An op-ed in the Everett Herald today recognizes private sector leadership in addressing climate change. Association of Washington Business president Kris Johnson and Daren Konopaski, vice president and business manager for the International Union of Operating Engineers, Local 302, make the case.
Employers and workers have made it abundantly clear they share the governor’s goal of lowering carbon emissions, even if they disagree about the effectiveness of the governor’s proposed carbon cap.
Gov. Inslee has continued to say “it’s time to lead,” but Washington employers and employees are already leading the way toward environmental solutions that work — without top-down, bureaucratic mandates that raise taxes on everyday citizens but don’t solve the problem.
The commentary cites more examples than we can list here. We recommend reading the whole thing. And consider this:
…Washington emits less carbon dioxide today than it did in 1990, according to the U.S. Environmental Protection Agency, despite adding 2 million new residents since then — and our state has the eighth greenest economy in the nation.
That didn’t happen by accident. Working together with their employees, Washington employers have proven to be innovators and responsible partners in our shared effort to build a great economy while protecting valuable natural resources including air, water, wildlife and forests….
Former AWB president Don Brunell devotes his column this week to Washington’s progress in environmental protection. More statistics:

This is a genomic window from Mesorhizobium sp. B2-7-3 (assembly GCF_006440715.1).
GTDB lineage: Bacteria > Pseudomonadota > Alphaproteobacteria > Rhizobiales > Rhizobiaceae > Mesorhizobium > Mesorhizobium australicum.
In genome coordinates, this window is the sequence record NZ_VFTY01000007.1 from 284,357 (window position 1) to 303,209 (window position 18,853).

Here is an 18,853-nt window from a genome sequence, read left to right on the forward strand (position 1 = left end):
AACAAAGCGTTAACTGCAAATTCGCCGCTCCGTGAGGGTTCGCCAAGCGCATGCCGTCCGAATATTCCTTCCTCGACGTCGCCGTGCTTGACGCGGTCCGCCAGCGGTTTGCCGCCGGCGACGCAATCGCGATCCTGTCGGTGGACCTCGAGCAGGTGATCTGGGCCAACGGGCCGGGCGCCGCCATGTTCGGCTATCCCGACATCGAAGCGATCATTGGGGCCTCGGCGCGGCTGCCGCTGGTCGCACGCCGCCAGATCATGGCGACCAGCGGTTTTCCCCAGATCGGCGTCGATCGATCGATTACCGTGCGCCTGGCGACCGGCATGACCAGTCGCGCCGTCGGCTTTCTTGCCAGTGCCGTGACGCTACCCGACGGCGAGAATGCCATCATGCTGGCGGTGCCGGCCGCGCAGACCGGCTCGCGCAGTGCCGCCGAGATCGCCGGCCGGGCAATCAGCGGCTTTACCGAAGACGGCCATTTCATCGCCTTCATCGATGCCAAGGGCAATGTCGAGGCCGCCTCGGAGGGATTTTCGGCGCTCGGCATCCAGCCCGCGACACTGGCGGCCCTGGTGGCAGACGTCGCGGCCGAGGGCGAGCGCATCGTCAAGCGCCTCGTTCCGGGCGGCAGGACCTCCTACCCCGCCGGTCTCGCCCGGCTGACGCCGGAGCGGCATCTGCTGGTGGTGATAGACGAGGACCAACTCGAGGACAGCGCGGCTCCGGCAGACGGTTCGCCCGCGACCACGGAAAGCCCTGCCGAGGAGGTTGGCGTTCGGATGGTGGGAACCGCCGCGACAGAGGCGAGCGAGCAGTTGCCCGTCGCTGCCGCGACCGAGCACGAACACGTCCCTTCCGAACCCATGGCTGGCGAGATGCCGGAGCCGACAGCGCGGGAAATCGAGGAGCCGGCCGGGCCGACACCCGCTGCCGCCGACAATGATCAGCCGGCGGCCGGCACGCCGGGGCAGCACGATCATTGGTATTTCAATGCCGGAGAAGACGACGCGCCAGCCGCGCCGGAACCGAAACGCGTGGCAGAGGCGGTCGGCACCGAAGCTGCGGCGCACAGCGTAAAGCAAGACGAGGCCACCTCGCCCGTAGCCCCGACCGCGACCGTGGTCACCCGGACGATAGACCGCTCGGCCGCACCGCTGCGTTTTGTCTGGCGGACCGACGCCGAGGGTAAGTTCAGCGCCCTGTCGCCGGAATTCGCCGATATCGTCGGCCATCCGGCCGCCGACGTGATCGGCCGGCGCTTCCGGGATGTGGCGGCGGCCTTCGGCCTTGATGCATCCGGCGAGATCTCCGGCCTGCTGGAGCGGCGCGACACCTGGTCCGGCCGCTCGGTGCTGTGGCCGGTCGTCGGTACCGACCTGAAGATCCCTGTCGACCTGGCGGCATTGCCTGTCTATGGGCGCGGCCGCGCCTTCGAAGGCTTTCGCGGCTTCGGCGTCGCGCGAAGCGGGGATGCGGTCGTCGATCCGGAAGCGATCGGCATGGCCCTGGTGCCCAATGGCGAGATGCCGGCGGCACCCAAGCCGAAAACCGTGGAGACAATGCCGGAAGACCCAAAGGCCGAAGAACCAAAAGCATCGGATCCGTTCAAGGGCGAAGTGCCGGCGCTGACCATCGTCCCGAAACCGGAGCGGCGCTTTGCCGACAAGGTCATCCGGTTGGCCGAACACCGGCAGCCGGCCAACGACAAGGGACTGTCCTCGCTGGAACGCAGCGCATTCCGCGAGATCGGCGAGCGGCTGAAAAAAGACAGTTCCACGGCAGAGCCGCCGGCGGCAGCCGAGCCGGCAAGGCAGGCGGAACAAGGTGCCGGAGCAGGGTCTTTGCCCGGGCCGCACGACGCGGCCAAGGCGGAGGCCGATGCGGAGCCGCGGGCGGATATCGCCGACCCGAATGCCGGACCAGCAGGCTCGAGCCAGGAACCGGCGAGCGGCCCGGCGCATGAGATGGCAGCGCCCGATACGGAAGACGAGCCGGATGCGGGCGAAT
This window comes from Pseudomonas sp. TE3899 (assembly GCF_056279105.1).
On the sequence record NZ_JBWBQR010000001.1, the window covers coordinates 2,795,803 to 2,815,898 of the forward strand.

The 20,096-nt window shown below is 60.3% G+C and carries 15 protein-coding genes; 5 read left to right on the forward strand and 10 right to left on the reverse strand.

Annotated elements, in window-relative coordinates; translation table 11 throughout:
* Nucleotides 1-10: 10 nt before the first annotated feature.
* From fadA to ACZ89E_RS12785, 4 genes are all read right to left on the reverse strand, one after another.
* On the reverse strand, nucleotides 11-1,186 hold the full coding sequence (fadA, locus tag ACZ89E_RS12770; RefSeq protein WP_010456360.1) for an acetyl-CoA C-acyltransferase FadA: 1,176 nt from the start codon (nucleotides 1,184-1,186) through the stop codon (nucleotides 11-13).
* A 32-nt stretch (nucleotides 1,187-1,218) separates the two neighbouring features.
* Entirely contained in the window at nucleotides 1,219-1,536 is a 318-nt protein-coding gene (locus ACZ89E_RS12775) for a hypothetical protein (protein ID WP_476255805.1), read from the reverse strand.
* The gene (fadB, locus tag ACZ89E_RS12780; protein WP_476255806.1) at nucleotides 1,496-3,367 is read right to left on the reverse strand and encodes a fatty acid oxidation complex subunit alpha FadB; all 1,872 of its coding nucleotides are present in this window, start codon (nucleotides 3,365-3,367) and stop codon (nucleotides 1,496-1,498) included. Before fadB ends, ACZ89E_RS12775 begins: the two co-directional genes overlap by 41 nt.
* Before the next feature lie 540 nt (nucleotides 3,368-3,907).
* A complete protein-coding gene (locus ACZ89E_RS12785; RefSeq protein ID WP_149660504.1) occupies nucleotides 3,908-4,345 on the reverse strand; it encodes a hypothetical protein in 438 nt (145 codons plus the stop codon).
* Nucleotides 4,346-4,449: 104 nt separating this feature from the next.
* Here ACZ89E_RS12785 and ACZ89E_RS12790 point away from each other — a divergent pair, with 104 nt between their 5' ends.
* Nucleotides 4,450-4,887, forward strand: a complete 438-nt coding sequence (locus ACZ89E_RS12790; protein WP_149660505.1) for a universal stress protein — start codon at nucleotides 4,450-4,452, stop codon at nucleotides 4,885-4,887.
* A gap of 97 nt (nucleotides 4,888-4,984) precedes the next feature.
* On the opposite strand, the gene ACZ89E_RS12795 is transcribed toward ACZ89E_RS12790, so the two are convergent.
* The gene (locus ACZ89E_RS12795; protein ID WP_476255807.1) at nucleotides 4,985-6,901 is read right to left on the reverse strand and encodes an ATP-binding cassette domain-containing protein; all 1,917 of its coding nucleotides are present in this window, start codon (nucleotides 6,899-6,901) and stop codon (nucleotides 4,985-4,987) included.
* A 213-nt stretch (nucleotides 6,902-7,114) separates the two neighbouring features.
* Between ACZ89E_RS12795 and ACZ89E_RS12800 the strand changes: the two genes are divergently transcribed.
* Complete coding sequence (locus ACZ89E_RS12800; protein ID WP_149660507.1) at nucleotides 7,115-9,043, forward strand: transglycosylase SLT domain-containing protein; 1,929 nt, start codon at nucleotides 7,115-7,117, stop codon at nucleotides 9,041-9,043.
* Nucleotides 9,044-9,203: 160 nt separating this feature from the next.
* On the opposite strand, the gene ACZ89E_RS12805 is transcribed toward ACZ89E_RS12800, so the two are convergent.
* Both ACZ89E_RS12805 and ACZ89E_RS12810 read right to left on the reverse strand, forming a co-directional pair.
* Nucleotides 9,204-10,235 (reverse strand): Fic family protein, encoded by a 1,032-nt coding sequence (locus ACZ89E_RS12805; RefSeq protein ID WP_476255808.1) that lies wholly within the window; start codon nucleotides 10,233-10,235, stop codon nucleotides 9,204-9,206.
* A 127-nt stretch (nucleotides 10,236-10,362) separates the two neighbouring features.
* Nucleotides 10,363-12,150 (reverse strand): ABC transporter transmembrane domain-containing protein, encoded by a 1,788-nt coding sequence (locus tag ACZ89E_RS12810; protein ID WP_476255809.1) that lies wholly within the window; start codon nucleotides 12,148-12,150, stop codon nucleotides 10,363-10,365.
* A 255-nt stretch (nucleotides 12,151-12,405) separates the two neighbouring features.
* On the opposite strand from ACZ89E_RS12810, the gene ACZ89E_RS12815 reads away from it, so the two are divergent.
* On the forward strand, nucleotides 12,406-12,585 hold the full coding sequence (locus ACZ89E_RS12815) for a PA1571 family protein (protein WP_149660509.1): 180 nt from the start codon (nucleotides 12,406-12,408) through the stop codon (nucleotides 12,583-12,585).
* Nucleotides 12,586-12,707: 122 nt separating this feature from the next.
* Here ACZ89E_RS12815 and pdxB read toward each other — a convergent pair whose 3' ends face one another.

…Washington’s per capita greenhouse gas emissions are already 36 percent lower than the national average even though our state’s population grew by 500,000 from 2005-2011. Furthermore, we are now within 3 percent of meeting our state’s aggressive 2020 GHG emission’s goal and progress continues.
The two commentaries were, in part, a response to the governor’s statement reported in AWB’s Fast Facts.
Gov. Inslee recently met with AWB’s executive committee, saying that he believes Washington employers have done nothing to reduce carbon. Olympia Business Watch has more on that meeting, including a rebuttal with extensive details on the great strides already taken by Washington employers to reduce carbon.
Climate change policies will be major issue in the coming legislative session and 2016 campaigns. The commentaries express concern with the governor’s regulatory proposals, but underscore agreement with the objective.
Good things are happening right now. It’s important to remember and celebrate the progress being made.